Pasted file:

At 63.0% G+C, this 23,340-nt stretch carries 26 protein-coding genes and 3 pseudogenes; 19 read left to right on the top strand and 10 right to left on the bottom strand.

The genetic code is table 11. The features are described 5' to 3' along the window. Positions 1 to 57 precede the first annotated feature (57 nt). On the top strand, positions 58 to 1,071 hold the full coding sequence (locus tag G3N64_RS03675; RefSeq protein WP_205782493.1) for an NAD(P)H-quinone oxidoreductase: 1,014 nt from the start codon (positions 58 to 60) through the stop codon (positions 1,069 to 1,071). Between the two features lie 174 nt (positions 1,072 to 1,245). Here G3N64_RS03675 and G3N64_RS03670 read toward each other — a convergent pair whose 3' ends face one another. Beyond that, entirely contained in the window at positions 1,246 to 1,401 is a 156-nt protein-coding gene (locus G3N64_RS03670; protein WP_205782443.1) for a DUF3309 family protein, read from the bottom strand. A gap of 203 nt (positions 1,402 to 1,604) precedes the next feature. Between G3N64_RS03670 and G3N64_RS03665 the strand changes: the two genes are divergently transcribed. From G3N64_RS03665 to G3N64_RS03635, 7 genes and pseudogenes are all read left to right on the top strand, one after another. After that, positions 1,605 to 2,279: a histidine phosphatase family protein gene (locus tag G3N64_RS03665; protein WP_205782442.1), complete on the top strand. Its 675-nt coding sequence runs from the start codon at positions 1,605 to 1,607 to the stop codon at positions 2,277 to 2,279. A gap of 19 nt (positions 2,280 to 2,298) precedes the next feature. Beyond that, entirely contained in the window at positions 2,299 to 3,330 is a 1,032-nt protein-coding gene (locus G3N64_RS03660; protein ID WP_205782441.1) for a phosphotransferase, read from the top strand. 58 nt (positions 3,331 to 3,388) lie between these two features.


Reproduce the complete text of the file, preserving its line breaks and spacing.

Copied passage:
At 63.0% G+C, this 23,340-nt stretch carries 26 protein-coding genes and 3 pseudogenes; 19 read left to right on the top strand and 10 right to left on the bottom strand.

The genetic code is table 11. The features are described 5' to 3' along the window. Positions 1 to 57 precede the first annotated feature (57 nt). On the top strand, positions 58 to 1,071 hold the full coding sequence (locus tag G3N64_RS03675; RefSeq protein WP_205782493.1) for an NAD(P)H-quinone oxidoreductase: 1,014 nt from the start codon (positions 58 to 60) through the stop codon (positions 1,069 to 1,071). Between the two features lie 174 nt (positions 1,072 to 1,245). Here G3N64_RS03675 and G3N64_RS03670 read toward each other — a convergent pair whose 3' ends face one another. Beyond that, entirely contained in the window at positions 1,246 to 1,401 is a 156-nt protein-coding gene (locus G3N64_RS03670; protein WP_205782443.1) for a DUF3309 family protein, read from the bottom strand. A gap of 203 nt (positions 1,402 to 1,604) precedes the next feature. Between G3N64_RS03670 and G3N64_RS03665 the strand changes: the two genes are divergently transcribed. From G3N64_RS03665 to G3N64_RS03635, 7 genes and pseudogenes are all read left to right on the top strand, one after another. After that, positions 1,605 to 2,279: a histidine phosphatase family protein gene (locus tag G3N64_RS03665; protein WP_205782442.1), complete on the top strand. Its 675-nt coding sequence runs from the start codon at positions 1,605 to 1,607 to the stop codon at positions 2,277 to 2,279. A gap of 19 nt (positions 2,280 to 2,298) precedes the next feature. Beyond that, entirely contained in the window at positions 2,299 to 3,330 is a 1,032-nt protein-coding gene (locus G3N64_RS03660; protein ID WP_205782441.1) for a phosphotransferase, read from the top strand. 58 nt (positions 3,331 to 3,388) lie between these two features.